June 7, 2017


Tocqueville Unplugged (SAMUEL GREGG, 6/06/17, Law & Liberty)

In the midst of all this political maneuvering, there was one segment of opinion with whom Tocqueville refused to have any dealings. Some first-time readers of the Recollections may be surprised, if not shocked, to discover just how much Tocqueville loathed Jacobins, socialists, and the radical left in general. Throughout the Recollections, he refers to them derisively--but, as it turned out, accurately--as "Reds." These groups are portrayed as inimical not only to liberty and order but to civilization itself. Their goal, Tocqueville comments, was "not to change the form of government but to alter the order of society." Another way he expressed this hostility was to say: "Wherever I see liberty, there is no socialism."

Consider Tocqueville's description of one of the most prominent revolutionary socialist leaders: Louis-Auguste Blanqui. He is presented as someone "whose memory has filled me with disgust and horror," not to mention "sickly, nasty, and filthy, with the sallow pallor of a rotting corpse" who "looked as though he had just emerged from a sewer." Here it's worth noting that Blanqui's unswerving commitment to violence in the pursuit of radical goals, which appalled Tocqueville at the level of both means and ends, exerted considerable influence on Vladimir Lenin but also Benito Mussolini.

Tocqueville's visceral reaction to the "Reds" matters because what immediately struck him about the February 1848 Revolution was that it "had not been just primarily but solely and exclusively a popular uprising that had bestowed all power on 'the people' in the strict sense of the term, meaning the classes that work with their hands."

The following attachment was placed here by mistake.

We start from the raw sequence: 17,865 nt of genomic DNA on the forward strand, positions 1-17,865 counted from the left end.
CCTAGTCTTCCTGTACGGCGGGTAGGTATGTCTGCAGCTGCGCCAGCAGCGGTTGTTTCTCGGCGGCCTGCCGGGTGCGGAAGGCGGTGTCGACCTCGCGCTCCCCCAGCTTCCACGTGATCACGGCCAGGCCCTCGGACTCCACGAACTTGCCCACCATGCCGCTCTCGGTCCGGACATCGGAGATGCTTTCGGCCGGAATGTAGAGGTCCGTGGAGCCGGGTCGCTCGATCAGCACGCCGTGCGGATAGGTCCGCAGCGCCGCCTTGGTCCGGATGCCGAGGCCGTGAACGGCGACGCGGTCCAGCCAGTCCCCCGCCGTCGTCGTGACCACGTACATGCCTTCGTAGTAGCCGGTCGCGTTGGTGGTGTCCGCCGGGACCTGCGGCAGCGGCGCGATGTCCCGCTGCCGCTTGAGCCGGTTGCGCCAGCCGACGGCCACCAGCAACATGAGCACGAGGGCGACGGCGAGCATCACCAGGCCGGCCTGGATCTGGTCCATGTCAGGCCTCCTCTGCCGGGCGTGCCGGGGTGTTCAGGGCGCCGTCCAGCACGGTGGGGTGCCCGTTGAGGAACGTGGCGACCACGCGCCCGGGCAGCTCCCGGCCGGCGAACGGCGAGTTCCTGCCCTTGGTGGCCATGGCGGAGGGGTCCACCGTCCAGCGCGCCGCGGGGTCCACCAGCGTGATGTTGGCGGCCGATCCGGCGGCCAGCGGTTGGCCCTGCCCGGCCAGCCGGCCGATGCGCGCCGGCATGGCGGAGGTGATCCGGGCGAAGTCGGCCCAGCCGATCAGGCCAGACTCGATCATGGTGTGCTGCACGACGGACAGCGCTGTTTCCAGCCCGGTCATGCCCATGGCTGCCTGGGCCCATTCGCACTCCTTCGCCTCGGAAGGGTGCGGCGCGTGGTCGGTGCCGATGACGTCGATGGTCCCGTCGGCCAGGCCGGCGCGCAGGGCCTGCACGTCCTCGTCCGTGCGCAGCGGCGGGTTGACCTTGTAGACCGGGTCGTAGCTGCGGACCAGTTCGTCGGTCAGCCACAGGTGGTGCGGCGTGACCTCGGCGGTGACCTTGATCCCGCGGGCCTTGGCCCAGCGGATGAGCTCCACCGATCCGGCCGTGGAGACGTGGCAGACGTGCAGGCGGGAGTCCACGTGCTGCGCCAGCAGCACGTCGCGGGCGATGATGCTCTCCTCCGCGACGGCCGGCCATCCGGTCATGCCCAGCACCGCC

The socialist politicians, says Tocqueville, were the most dangerous because "they more fully reflected the true character of the February Revolution and the passions it unleashed." It was, he adds, fortunate that they were "more men of theory than men of action." One cannot help but recall that figures like Lenin--that rare intellectual who was also a consummate man of action--studied the 1848 revolution in great detail to learn from their predecessors' mistakes.

Nor did Tocqueville believe that radical socialists or other revolutionary elements could be handled with kid gloves. He regarded them as demagogues, their ideas as bordering on criminality, and their motives as rooted in envy and malice. This may help explain why Tocqueville does not hide his enthusiastic support for the Provisional Government's decision to call in the regular army and the National Guard under the command of General Louis-Eugène Cavaignac to engage in what Tocqueville acknowledges was the take-no-prisoners crushing of the June Days uprising.

His readiness to support those willing to act directly, even mercilessly, against those bent on the destruction of life, liberty, and property was one reason why Tocqueville belonged to what was called the Parti de l'Ordre. This grouping of moderate monarchists and conservative republicans had no truck with Bonapartism or absolutism. But it was even more opposed to the radical Left's naked thuggery. The repression of the June Days insurrectionists by what he calls "our forces" was "awful" but also "necessary."

Posted by at June 7, 2017 10:18 AM